Tuesday, June 10, 2014

Project: "The Car" plans in CAD (pt. 1)

1977's "The Car" was a low-budget lift of "Jaws" (interesting discussion of that at the link). The acting and dialogue are laughable in places--hammy, campy and over-the-top.

It's one of those so-bad-it's-good flicks that's worth watching with friends, but not so bad that you'll need extensive alcohol support. Bring your sarcasm along.

(article at Wikipedia)

(The Drew Review: Part 1, Part 2, and Part 3)

The IMDB page.

A little town in the American Southwest finds itself stalked by a mysterious black car.

First, a pair of teens are run down as they ride their bicycles on a mountain highway.

Then, it's a French horn-playing wiseass who, frankly, had it coming. The Car backs over him, then hits him a few more times for good...measure (heeheehee).

As the bodies rack up, the cops try to confront the bad guy only to get wasted themselves. It's up to newly-minted Sheriff Wade and his remaining men--and the county's wife-beating dynamite expert--to try to trap The Car under tons of rock.

The real star of the movie is The Car itself. It started out as a 1971 Lincoln Continental Mark III. George "Batmobile" Barris and his guys modified three of them, mostly by adding sheetmetal bodywork over the existing Lincoln panels.

One of them is the "hero car," the main actor if you will, used for the bulk of filming. The other two were stunt cars. There's some disagreement in the various writeups I've seen online, though. Barris' own website says there were four--one hero and three stunt cars. Another source says three, with a fourth "loosely assembled" on a later-model Thunderbird body for the movie's finale, where The Car is tricked into going over a cliff to its doom.

Either way, only one survived filming. It was parked on the Universal back lot for a few years. Supposedly, it was auctioned off in 1984. The auction picture does look like one of the originals, but there are some differences. The hero/shooting car had chrome trim around the windshield; the two stunt cars had black trim and so does the auction car:

The bumper and grille are wrong, too, but the bodywork does look like one of the real articles.

I've scoured the Internet several times looking for source photos, drawings, trivia, the same sort of thing I was doing a year ago working on my build of Revell's 1/96 Saturn V. With that one, I got close to a gig of photos and videos.

With this one...not so much. a little more than 240 pictures and some videos, a dozen conflicting websites.

Guillermo del Toro got his brother to make him one.

This guy's build is much closer, since he started from a Lincoln Mark III. His Facebook page has a ton of build photos and some behind-the-scenes shots of the Barris build and filming.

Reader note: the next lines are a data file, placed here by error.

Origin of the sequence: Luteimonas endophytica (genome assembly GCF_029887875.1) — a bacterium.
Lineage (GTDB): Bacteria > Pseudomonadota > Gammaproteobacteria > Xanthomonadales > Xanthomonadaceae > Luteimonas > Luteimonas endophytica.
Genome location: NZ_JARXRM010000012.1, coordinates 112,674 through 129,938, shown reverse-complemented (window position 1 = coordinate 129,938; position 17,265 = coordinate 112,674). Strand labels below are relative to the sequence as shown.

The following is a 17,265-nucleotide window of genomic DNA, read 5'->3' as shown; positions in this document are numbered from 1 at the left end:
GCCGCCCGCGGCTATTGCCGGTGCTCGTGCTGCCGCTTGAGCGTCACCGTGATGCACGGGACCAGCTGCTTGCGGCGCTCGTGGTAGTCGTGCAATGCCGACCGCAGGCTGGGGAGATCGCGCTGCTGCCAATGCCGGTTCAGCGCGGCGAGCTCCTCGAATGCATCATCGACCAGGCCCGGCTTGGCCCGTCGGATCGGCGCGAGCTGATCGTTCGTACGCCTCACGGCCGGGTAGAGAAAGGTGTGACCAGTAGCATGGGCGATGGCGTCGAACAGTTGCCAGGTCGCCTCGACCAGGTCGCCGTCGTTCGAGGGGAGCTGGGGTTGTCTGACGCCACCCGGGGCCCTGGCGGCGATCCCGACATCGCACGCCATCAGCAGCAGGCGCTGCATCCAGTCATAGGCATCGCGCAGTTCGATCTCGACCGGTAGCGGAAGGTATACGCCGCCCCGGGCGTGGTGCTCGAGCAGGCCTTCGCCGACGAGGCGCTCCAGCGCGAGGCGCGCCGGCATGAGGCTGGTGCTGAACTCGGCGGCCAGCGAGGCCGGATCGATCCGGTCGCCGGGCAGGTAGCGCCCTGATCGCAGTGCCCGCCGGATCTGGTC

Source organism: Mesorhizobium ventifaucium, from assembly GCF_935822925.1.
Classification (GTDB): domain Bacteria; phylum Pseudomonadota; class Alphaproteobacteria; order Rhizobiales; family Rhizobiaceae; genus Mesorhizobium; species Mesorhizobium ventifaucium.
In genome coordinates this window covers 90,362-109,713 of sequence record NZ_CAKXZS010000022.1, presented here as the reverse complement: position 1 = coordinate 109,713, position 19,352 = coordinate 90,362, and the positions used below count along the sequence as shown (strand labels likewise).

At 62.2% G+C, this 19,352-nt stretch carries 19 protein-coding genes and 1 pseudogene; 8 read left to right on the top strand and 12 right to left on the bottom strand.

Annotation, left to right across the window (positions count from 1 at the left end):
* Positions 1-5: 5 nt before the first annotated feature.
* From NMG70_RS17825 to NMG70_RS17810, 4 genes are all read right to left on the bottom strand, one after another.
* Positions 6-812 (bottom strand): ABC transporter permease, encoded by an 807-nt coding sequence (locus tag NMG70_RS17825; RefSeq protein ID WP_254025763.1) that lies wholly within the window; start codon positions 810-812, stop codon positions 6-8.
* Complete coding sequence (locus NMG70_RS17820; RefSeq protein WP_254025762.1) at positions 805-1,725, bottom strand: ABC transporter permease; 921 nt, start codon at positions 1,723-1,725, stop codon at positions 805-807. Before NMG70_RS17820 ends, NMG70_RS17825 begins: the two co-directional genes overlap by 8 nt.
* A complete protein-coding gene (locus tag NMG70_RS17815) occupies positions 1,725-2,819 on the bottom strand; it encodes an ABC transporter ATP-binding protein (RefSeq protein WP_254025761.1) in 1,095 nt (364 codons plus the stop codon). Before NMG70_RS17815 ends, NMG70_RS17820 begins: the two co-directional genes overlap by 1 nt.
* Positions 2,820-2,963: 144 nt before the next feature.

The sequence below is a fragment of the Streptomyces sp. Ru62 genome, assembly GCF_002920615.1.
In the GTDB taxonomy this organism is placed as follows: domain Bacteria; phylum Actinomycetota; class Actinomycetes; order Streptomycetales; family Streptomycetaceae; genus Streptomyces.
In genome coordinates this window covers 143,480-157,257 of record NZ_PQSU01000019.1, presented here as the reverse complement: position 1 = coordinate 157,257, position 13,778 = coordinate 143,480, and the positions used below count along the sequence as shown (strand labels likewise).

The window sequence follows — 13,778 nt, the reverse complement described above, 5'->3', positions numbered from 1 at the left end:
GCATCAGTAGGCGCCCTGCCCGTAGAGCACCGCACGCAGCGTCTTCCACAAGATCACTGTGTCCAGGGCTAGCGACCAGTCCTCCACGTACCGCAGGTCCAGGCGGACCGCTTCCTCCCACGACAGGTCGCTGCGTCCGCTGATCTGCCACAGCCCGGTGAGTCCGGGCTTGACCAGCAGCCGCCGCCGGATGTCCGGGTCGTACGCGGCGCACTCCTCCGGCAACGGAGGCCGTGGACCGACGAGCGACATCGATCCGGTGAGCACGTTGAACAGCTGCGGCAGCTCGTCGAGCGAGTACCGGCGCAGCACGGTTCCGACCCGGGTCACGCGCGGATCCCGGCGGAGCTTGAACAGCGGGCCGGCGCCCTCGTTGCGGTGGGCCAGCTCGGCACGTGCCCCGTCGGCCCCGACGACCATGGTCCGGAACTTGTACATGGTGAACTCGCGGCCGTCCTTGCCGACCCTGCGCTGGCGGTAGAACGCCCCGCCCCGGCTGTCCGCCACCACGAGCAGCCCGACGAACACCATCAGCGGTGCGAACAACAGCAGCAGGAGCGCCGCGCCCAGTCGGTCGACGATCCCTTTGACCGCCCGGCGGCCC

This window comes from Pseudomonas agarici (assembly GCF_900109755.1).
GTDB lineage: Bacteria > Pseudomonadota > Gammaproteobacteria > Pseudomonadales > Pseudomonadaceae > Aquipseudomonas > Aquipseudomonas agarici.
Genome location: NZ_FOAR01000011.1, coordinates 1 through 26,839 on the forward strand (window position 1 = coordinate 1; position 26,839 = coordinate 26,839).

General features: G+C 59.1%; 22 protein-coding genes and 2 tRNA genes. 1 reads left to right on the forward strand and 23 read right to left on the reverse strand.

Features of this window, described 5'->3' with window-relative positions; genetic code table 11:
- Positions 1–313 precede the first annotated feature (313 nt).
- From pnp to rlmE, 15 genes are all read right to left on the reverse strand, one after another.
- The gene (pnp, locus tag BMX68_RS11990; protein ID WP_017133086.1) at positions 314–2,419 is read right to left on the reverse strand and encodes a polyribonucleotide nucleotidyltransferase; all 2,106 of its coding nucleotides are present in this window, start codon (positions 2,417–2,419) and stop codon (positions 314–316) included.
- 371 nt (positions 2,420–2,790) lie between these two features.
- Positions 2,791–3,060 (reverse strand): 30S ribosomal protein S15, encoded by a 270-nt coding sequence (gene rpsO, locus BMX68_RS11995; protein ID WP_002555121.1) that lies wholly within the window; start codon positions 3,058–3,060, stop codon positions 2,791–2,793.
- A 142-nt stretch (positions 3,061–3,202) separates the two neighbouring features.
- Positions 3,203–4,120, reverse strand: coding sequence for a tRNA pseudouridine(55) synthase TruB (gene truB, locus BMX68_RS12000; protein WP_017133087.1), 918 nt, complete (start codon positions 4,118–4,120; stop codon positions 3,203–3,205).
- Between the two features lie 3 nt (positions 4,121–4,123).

Ertl made a 1/18-scale die-cast of The Car about a decade ago. I found one of those on Ebay for close to $200. Way out of my price range. I'm not bringing another car home, either, though there are several up for sale...and even more out of my price range.

Tom Zahorsky at Johnny Lightning built a single 1/64 scale Car in preparation for tooling, but the project got axed. The one in his blog writeup is the only complete one.

From here, it gets even more scarce. A poster named "Tom" scratchbuilt one in 1/87 scale. There's a picture of this tiny wonder at 87thscale.proboards.com about a fourth of the way down. He mentioned making copies available in 2008, but hasn't been back to that site since 2009.


I took a lot of screen-captures from my copy of the movie, grabbed pictures of Lincoln Mark III's, and dug around online in search of a cheap Lincoln until I finally found this ugly green creature:

This is a '69 Lincoln Mark III from the Johnny Lightning "demolition derby" line. Here it's clamped to a modeler's miter box to give me a good right-angle reference for accurate measuring. Measure twice, draw once, right?

This is me, so you know there was a snag. Johnny Lightning, Hotwheels, Matchbox and the rest sell their cars as 1/64 scale.

I worked on my first CAD attempt for most of Friday night and well into Saturday morning before I realized that nothing was lining up with the real-world specs for the Mark III. Did a little measuring Saturday night and found that the Lincoln is actually closer to 1/72 scale.

Crap, again, and crap.

Scrapped most of the previous night's work--well, 6 freaking lines and a few guidelines--and started mostly over. Since I started with the real-world specs, I kept my basic guides. About all I had to do once I got restarted yesterday afternoon was to move the wheels back a few scale inches.

Here's where it is now, complete with expanded view guides for front, rear, top and bottom. I decided to work on the top view first this time:

So far, it's just the center section of the hood, the grille, and part of the front bumper, but it's a lot more than I had before. Yeah, this is probably the more complicated way to do it, drawing up the complete Lincoln and then drawing The Car over that, but it seems like the best way to get the right results.

No idea when I'll get done, but for now I'm just enjoying the challenge. CAD fort drawings are much easier--lots of straight lines, simple curves, and repeated details. For all its slab-sided, hard-edged looks, even the Lincoln is more complicated than I'd expected, though Barris' Car is going to be much easier. Lots of those straight lines and simple curves.

Bonus cool: Barris is also responsible for the Beverly Hillbillies' Olds truck.

1 comment:

  1. I watched this film religiously as a kid whenever it played on television and it freaked me it out more than Christine because of the design. You couldn't see into that damn black car. Excellent choice. I always was amazed few people knew about this film.